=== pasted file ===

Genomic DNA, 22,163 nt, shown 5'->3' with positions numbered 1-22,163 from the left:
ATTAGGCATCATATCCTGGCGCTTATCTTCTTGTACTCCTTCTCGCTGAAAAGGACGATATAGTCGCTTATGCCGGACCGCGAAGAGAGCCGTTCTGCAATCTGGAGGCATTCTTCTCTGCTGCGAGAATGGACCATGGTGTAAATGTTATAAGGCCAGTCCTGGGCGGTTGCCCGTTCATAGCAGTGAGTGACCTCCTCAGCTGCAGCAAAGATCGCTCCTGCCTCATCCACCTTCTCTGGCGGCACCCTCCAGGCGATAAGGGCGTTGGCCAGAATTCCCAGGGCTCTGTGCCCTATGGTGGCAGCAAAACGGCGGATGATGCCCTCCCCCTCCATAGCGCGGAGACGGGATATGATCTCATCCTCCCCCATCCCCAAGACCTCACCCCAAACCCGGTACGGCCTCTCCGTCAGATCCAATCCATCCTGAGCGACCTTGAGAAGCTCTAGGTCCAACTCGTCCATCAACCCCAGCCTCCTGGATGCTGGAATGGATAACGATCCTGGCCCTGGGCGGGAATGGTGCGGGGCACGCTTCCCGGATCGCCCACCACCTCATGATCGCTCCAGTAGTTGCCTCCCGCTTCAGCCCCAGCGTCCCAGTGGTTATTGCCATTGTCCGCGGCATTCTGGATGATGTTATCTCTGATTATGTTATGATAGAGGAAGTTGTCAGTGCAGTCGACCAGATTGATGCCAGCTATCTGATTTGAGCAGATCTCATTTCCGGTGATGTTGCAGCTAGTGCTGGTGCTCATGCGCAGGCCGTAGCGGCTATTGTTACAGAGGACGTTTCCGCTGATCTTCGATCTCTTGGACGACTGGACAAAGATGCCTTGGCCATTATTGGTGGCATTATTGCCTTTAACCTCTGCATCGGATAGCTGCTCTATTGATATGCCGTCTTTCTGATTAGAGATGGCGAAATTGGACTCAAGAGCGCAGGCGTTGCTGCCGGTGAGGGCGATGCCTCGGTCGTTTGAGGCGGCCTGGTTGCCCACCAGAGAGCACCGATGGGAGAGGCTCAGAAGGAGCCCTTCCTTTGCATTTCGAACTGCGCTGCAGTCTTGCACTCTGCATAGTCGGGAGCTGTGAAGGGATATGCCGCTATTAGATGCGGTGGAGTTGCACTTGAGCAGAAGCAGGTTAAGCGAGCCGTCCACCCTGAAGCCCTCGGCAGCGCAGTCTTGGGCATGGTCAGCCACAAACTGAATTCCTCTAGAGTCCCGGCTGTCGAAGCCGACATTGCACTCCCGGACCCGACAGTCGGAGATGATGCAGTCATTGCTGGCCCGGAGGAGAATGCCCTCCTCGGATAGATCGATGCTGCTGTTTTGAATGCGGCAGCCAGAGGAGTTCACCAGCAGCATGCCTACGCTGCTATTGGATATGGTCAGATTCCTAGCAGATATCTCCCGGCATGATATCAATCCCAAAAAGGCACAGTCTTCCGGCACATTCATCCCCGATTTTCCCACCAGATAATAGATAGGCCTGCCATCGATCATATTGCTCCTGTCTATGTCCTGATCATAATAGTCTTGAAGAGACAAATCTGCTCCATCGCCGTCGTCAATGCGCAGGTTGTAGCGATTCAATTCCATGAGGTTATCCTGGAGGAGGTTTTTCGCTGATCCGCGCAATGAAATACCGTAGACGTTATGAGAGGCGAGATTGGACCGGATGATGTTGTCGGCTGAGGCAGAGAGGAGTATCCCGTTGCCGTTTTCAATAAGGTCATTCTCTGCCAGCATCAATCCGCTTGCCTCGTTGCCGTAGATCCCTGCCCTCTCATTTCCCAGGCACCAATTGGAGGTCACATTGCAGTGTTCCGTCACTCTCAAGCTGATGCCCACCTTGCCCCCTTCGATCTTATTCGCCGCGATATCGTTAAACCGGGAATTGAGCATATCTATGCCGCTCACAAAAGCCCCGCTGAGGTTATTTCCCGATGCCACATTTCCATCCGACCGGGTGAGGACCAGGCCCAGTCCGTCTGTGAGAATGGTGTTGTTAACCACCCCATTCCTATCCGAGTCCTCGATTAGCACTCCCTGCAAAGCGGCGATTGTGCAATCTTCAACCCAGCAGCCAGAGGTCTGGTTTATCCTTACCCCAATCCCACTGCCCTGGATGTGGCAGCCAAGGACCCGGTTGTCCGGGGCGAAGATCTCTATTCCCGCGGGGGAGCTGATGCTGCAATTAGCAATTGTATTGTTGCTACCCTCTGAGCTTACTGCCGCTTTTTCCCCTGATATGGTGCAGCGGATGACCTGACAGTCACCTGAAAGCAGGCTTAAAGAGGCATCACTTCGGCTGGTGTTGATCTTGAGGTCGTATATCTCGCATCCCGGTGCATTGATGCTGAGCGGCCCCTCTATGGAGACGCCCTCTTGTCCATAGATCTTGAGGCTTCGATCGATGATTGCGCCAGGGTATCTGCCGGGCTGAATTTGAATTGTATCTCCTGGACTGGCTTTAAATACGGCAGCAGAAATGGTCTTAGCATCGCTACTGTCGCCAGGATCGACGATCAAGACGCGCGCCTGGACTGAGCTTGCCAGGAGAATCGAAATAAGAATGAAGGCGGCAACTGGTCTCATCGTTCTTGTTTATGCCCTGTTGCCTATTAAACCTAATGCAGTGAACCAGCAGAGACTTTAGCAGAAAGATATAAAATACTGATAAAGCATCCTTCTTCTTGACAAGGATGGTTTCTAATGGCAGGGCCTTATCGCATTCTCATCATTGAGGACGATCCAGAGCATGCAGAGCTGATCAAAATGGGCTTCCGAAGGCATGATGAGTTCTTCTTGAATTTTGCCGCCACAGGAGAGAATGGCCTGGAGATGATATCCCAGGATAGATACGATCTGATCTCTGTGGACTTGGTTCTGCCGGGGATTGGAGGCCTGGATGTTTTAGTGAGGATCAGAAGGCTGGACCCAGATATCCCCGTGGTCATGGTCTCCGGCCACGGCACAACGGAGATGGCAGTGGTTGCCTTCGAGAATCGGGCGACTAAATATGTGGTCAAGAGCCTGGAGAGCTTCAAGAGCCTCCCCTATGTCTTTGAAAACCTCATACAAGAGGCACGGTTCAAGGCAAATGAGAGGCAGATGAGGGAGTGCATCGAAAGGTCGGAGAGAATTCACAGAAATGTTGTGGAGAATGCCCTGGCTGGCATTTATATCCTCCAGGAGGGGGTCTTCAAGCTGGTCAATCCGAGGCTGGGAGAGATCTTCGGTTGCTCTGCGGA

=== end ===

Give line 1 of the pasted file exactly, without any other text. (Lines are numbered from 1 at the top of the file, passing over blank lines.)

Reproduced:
Genomic DNA, 22,163 nt, shown 5'->3' with positions numbered 1-22,163 from the left: